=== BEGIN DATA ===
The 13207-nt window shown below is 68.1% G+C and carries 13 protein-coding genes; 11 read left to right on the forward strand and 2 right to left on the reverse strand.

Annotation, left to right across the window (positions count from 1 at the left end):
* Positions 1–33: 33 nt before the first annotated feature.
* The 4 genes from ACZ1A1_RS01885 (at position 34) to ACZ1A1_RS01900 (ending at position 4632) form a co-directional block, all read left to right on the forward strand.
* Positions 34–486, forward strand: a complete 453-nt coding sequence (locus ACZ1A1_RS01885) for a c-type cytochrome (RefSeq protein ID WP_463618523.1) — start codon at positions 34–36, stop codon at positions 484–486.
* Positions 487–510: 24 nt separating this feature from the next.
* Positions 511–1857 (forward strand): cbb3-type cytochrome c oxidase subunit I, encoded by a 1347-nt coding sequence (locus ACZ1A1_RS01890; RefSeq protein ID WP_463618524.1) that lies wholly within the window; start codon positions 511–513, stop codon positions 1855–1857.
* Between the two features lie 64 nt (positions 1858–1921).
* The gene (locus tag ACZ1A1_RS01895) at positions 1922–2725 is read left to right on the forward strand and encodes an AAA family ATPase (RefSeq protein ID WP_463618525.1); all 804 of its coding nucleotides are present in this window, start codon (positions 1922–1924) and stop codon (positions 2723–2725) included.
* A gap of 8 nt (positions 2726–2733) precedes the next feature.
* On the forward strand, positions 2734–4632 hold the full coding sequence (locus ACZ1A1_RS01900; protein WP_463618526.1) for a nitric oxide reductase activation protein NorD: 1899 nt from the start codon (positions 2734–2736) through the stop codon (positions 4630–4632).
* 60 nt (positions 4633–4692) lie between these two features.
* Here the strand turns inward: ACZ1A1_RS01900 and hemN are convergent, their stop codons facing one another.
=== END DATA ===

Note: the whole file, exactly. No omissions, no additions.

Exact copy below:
The 13207-nt window shown below is 68.1% G+C and carries 13 protein-coding genes; 11 read left to right on the forward strand and 2 right to left on the reverse strand.

Annotation, left to right across the window (positions count from 1 at the left end):
* Positions 1–33: 33 nt before the first annotated feature.
* The 4 genes from ACZ1A1_RS01885 (at position 34) to ACZ1A1_RS01900 (ending at position 4632) form a co-directional block, all read left to right on the forward strand.
* Positions 34–486, forward strand: a complete 453-nt coding sequence (locus ACZ1A1_RS01885) for a c-type cytochrome (RefSeq protein ID WP_463618523.1) — start codon at positions 34–36, stop codon at positions 484–486.
* Positions 487–510: 24 nt separating this feature from the next.
* Positions 511–1857 (forward strand): cbb3-type cytochrome c oxidase subunit I, encoded by a 1347-nt coding sequence (locus ACZ1A1_RS01890; RefSeq protein ID WP_463618524.1) that lies wholly within the window; start codon positions 511–513, stop codon positions 1855–1857.
* Between the two features lie 64 nt (positions 1858–1921).
* The gene (locus tag ACZ1A1_RS01895) at positions 1922–2725 is read left to right on the forward strand and encodes an AAA family ATPase (RefSeq protein ID WP_463618525.1); all 804 of its coding nucleotides are present in this window, start codon (positions 1922–1924) and stop codon (positions 2723–2725) included.
* A gap of 8 nt (positions 2726–2733) precedes the next feature.
* On the forward strand, positions 2734–4632 hold the full coding sequence (locus ACZ1A1_RS01900; protein WP_463618526.1) for a nitric oxide reductase activation protein NorD: 1899 nt from the start codon (positions 2734–2736) through the stop codon (positions 4630–4632).
* 60 nt (positions 4633–4692) lie between these two features.
* Here the strand turns inward: ACZ1A1_RS01900 and hemN are convergent, their stop codons facing one another.